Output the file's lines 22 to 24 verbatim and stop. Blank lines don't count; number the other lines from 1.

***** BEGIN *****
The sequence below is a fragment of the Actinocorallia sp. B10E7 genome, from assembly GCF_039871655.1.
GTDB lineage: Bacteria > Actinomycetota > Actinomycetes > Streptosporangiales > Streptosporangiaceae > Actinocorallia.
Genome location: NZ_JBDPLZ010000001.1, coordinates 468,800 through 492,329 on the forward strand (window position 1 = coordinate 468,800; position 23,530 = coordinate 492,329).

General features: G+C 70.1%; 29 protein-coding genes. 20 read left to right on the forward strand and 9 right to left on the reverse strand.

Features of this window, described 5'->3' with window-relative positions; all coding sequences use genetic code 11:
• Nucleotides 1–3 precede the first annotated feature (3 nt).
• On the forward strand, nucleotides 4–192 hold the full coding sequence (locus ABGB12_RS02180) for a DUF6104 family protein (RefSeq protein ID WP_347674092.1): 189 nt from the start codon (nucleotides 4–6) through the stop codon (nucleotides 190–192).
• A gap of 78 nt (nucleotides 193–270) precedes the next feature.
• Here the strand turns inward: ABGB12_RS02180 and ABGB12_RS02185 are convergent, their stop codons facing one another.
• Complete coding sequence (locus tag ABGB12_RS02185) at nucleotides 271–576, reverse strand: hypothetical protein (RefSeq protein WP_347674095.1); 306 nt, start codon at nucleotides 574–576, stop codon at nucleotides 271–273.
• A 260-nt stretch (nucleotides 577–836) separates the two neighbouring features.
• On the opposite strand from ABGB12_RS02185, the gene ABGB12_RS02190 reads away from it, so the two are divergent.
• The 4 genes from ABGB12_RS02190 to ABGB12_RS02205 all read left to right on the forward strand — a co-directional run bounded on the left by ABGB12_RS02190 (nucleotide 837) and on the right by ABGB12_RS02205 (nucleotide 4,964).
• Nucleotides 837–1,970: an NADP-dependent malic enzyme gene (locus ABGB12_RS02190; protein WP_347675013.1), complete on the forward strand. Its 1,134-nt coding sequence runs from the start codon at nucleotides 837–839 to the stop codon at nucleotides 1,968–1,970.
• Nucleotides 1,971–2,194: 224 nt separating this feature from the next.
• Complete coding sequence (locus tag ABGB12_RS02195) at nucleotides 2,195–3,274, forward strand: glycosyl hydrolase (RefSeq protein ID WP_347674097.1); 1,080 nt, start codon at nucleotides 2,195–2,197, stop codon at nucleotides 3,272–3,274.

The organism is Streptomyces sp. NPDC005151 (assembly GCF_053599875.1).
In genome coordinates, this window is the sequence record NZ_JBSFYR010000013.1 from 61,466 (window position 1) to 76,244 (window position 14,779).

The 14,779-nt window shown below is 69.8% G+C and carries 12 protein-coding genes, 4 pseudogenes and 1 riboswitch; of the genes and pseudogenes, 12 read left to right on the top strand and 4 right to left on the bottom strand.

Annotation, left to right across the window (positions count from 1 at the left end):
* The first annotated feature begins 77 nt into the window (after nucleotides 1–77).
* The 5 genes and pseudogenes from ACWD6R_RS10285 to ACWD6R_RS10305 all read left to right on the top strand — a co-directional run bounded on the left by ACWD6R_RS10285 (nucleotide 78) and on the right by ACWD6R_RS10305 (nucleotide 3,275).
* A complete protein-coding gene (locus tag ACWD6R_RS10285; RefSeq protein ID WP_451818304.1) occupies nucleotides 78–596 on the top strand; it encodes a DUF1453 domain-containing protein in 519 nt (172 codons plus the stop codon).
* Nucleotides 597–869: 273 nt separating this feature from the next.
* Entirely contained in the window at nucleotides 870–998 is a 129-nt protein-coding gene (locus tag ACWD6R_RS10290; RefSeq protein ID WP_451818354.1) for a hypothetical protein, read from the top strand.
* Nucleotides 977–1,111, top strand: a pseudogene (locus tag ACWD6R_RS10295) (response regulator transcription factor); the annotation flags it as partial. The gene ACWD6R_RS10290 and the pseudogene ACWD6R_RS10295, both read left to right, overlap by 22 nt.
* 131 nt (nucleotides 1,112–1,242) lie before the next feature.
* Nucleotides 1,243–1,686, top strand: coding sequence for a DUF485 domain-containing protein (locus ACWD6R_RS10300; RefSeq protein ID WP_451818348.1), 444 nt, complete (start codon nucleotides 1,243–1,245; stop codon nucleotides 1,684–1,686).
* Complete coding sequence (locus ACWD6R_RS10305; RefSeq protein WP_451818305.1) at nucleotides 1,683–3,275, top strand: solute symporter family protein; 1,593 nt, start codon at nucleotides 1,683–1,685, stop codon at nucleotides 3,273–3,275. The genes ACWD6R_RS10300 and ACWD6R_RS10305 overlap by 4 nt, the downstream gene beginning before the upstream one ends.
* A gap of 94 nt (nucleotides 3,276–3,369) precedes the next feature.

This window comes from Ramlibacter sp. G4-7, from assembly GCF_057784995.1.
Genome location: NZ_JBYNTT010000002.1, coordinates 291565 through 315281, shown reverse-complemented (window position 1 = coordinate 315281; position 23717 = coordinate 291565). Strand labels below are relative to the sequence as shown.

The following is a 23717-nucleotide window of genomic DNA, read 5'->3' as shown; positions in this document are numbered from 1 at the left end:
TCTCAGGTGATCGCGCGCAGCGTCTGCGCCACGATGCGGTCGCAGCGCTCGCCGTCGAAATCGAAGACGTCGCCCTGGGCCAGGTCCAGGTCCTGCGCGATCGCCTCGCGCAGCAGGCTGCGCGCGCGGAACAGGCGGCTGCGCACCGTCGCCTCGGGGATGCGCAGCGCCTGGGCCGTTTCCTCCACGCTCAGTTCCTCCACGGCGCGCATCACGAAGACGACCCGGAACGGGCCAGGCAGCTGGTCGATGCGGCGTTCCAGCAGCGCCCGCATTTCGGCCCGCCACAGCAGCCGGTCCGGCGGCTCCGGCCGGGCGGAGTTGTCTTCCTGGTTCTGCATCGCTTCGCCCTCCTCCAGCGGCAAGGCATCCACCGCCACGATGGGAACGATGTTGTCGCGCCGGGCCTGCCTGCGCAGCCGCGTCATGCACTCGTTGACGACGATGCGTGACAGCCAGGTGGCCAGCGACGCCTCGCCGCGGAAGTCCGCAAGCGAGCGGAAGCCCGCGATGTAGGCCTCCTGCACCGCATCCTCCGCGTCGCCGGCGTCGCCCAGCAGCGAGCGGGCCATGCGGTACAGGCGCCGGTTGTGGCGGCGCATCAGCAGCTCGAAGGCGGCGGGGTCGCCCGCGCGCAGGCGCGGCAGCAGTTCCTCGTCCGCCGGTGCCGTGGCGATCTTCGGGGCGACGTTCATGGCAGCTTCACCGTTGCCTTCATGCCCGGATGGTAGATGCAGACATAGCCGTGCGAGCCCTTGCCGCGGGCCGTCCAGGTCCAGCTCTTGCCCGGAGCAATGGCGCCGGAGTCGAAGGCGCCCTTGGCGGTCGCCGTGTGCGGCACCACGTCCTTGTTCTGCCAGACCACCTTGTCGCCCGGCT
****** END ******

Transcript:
* The 5 genes and pseudogenes from ACWD6R_RS10285 to ACWD6R_RS10305 all read left to right on the top strand — a co-directional run bounded on the left by ACWD6R_RS10285 (nucleotide 78) and on the right by ACWD6R_RS10305 (nucleotide 3,275).
* A complete protein-coding gene (locus tag ACWD6R_RS10285; RefSeq protein ID WP_451818304.1) occupies nucleotides 78–596 on the top strand; it encodes a DUF1453 domain-containing protein in 519 nt (172 codons plus the stop codon).
* Nucleotides 597–869: 273 nt separating this feature from the next.